One altruistic programmer has released a free program for manipulating any PC title into letting players edit game data.
Poke, a freeware release from developer Márton Anka, could open the PC gaming world to frustrated or bored gamers everywhere with its simple ability to manipulate a game's memory.
The software, which was originally a paid program and has been recently offered for free, exploits the random access memory (RAM) every program running on a computer uses to store temporary information. Programs store pieces of data in the RAM; for games, this would include the number of bullets in a gun or the amount of money a Sim has in his pocket.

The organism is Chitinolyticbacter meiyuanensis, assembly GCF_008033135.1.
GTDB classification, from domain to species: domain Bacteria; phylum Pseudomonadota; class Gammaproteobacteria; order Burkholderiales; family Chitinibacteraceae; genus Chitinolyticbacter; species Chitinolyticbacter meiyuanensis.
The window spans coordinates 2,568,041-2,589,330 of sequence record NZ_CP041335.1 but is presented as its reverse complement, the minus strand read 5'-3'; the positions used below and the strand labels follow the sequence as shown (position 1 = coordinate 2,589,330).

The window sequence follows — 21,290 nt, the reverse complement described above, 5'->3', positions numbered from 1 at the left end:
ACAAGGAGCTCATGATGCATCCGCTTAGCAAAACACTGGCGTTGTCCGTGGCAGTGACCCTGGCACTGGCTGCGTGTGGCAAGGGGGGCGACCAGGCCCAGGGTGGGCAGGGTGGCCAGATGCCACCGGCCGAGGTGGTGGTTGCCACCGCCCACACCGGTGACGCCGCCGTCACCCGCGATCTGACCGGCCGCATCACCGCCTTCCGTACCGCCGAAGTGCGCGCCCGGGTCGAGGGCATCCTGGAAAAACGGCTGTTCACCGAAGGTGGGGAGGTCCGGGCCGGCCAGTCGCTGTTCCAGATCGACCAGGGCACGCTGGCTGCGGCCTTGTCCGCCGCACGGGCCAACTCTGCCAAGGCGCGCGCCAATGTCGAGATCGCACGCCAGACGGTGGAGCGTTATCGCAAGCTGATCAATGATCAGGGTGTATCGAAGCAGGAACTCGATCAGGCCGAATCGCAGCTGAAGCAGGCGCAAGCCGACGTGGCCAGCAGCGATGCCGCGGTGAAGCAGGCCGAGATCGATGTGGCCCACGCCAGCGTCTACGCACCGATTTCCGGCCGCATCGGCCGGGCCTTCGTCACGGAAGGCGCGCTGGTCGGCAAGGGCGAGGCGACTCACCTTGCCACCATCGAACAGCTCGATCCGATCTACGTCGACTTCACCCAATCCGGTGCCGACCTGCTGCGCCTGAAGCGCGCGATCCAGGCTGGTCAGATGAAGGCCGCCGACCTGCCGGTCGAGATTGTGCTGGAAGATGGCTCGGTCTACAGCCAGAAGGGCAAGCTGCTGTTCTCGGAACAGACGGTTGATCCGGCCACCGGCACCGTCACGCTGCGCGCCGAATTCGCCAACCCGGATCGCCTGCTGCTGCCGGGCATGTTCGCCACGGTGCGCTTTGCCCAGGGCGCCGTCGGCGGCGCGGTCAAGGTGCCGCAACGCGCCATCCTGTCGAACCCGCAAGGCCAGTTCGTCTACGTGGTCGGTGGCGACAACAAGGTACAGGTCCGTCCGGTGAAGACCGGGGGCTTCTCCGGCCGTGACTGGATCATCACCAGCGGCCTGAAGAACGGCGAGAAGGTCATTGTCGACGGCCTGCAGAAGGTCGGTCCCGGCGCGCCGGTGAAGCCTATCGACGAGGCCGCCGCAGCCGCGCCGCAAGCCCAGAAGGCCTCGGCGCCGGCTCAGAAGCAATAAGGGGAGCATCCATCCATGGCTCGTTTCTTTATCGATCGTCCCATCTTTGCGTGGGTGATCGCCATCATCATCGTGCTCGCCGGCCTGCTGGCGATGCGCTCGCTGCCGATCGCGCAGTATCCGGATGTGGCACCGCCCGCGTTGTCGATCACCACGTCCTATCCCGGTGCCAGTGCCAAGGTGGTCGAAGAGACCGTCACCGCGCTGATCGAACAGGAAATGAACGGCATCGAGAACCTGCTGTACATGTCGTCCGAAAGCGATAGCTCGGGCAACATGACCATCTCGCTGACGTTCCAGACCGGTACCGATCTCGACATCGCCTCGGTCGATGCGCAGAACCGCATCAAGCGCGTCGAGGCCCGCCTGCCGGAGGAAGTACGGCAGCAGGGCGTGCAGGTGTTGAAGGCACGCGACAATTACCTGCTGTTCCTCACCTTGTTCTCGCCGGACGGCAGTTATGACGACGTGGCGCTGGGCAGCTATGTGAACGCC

Using a straightforward interface, players can pause mid-game, submit the value of whatever information they're attempting to edit, watch as Poke digs through the game's RAM and changes the stats so the gamer is fully funded with Simoleons or armed to the teeth with unlimited ammunition.
Poke works with most computer games from the past, present and future, as long as the software uses RAM to store constantly changing and heavily used numbers. It only applies to single-player games, disallowing any questionable cheating in online games. The entire tool is squeezed into a tiny 170 kilobyte download, making it an easy install even for those put off by the idea of dealing with RAMs, integers and impassable boss fights.